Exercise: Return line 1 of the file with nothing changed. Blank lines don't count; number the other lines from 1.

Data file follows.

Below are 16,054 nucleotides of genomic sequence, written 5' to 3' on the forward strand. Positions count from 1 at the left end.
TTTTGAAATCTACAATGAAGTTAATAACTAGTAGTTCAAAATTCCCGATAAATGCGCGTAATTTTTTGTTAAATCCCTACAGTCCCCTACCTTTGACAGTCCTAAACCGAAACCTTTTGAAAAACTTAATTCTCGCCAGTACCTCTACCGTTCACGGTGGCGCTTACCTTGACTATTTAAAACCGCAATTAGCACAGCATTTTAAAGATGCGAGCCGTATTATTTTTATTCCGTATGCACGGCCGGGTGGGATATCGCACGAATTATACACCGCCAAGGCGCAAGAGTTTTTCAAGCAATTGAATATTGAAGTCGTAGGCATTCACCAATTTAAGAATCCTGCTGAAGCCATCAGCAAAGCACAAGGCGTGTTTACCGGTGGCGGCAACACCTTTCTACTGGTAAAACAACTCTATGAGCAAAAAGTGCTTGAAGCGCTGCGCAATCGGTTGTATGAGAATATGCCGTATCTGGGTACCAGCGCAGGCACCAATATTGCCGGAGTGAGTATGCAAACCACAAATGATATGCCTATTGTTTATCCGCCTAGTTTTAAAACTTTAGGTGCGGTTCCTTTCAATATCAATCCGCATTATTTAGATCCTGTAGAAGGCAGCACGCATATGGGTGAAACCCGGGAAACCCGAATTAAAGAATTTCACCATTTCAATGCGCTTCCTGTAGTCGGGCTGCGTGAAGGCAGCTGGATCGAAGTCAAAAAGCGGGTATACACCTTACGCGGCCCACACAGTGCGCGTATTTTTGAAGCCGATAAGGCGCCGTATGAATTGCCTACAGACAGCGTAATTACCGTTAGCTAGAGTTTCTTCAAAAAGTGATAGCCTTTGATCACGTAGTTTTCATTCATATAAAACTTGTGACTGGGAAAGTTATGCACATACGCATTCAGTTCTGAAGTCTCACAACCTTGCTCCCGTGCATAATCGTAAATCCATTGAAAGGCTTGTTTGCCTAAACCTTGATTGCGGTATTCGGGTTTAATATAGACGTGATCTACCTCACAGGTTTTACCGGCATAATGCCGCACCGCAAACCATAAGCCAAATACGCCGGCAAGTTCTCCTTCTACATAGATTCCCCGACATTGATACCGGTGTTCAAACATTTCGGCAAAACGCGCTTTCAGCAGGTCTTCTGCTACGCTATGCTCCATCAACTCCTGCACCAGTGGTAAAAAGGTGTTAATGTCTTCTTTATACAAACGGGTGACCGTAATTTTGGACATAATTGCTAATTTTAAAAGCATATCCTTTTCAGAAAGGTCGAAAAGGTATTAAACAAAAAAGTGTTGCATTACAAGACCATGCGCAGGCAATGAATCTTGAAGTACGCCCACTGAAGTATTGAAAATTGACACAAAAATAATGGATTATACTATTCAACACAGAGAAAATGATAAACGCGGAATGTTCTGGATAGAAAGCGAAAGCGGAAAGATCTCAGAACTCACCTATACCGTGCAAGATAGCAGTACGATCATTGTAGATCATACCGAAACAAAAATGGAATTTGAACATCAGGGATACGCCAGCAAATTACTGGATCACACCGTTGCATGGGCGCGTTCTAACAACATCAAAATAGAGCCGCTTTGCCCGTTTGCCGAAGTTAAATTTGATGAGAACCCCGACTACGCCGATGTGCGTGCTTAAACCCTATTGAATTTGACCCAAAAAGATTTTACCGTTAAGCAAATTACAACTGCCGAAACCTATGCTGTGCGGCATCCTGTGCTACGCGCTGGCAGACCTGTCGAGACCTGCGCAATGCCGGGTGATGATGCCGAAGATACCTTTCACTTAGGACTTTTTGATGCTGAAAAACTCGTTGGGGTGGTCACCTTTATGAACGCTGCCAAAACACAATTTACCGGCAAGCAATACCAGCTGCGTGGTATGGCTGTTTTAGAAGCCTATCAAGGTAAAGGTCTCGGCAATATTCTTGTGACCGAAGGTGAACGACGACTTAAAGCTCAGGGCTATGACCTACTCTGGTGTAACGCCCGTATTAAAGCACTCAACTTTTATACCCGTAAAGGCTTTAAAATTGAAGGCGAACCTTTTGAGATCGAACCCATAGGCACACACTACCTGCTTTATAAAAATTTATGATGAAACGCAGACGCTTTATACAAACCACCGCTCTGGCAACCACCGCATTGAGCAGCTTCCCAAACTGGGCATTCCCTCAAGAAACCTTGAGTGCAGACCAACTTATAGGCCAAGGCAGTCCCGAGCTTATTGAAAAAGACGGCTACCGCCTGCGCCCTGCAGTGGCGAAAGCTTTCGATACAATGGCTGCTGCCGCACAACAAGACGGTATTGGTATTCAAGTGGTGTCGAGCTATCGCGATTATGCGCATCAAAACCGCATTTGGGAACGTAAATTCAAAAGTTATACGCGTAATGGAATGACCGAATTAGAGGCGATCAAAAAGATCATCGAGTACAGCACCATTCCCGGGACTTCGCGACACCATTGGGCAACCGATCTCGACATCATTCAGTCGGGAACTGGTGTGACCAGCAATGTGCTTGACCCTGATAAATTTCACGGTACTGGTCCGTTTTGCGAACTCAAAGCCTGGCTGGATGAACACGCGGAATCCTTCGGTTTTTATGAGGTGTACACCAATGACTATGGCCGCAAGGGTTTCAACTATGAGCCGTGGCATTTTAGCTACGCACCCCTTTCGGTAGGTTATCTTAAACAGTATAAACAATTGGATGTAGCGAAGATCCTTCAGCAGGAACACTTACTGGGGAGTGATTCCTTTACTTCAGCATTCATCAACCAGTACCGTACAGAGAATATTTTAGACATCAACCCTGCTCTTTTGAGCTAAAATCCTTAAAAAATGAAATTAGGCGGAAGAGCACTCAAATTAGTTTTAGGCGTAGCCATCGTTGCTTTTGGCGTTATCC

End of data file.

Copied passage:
Below are 16,054 nucleotides of genomic sequence, written 5' to 3' on the forward strand. Positions count from 1 at the left end.